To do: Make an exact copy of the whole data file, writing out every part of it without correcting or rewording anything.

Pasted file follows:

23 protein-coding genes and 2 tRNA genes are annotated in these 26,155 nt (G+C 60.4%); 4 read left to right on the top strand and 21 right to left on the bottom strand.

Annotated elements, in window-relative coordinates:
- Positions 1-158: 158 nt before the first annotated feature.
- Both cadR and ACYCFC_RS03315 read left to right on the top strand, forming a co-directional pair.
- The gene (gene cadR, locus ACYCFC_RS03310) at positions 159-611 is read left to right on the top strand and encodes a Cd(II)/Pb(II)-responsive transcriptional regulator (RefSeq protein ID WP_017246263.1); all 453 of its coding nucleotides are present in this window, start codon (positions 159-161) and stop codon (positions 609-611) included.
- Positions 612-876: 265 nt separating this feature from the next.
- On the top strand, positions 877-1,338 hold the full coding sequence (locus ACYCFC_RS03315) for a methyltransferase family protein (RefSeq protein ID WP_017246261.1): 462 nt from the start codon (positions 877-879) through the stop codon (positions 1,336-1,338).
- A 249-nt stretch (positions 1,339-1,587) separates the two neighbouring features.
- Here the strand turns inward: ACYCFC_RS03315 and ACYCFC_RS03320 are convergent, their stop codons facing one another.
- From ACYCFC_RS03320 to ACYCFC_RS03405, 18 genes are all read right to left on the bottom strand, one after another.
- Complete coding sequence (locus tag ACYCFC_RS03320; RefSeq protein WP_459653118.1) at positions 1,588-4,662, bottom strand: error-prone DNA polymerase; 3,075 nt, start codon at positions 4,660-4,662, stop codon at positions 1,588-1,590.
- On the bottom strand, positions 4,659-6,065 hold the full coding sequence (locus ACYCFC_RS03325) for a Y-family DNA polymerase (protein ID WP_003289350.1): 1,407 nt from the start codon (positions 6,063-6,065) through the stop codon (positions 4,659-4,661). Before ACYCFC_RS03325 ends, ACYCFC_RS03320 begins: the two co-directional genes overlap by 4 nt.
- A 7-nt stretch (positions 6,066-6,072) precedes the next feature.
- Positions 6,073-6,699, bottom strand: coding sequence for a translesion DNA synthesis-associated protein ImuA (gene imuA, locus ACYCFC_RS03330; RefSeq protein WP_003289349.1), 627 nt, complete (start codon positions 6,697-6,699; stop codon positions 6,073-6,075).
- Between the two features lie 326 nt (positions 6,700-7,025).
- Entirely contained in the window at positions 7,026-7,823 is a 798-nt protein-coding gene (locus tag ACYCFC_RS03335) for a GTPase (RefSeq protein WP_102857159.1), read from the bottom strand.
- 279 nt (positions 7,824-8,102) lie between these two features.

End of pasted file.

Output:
23 protein-coding genes and 2 tRNA genes are annotated in these 26,155 nt (G+C 60.4%); 4 read left to right on the top strand and 21 right to left on the bottom strand.

Annotated elements, in window-relative coordinates:
- Positions 1-158: 158 nt before the first annotated feature.
- Both cadR and ACYCFC_RS03315 read left to right on the top strand, forming a co-directional pair.
- The gene (gene cadR, locus ACYCFC_RS03310) at positions 159-611 is read left to right on the top strand and encodes a Cd(II)/Pb(II)-responsive transcriptional regulator (RefSeq protein ID WP_017246263.1); all 453 of its coding nucleotides are present in this window, start codon (positions 159-161) and stop codon (positions 609-611) included.
- Positions 612-876: 265 nt separating this feature from the next.
- On the top strand, positions 877-1,338 hold the full coding sequence (locus ACYCFC_RS03315) for a methyltransferase family protein (RefSeq protein ID WP_017246261.1): 462 nt from the start codon (positions 877-879) through the stop codon (positions 1,336-1,338).
- A 249-nt stretch (positions 1,339-1,587) separates the two neighbouring features.
- Here the strand turns inward: ACYCFC_RS03315 and ACYCFC_RS03320 are convergent, their stop codons facing one another.
- From ACYCFC_RS03320 to ACYCFC_RS03405, 18 genes are all read right to left on the bottom strand, one after another.
- Complete coding sequence (locus tag ACYCFC_RS03320; RefSeq protein WP_459653118.1) at positions 1,588-4,662, bottom strand: error-prone DNA polymerase; 3,075 nt, start codon at positions 4,660-4,662, stop codon at positions 1,588-1,590.
- On the bottom strand, positions 4,659-6,065 hold the full coding sequence (locus ACYCFC_RS03325) for a Y-family DNA polymerase (protein ID WP_003289350.1): 1,407 nt from the start codon (positions 6,063-6,065) through the stop codon (positions 4,659-4,661). Before ACYCFC_RS03325 ends, ACYCFC_RS03320 begins: the two co-directional genes overlap by 4 nt.
- A 7-nt stretch (positions 6,066-6,072) precedes the next feature.
- Positions 6,073-6,699, bottom strand: coding sequence for a translesion DNA synthesis-associated protein ImuA (gene imuA, locus ACYCFC_RS03330; RefSeq protein WP_003289349.1), 627 nt, complete (start codon positions 6,697-6,699; stop codon positions 6,073-6,075).
- Between the two features lie 326 nt (positions 6,700-7,025).
- Entirely contained in the window at positions 7,026-7,823 is a 798-nt protein-coding gene (locus tag ACYCFC_RS03335) for a GTPase (RefSeq protein WP_102857159.1), read from the bottom strand.
- 279 nt (positions 7,824-8,102) lie between these two features.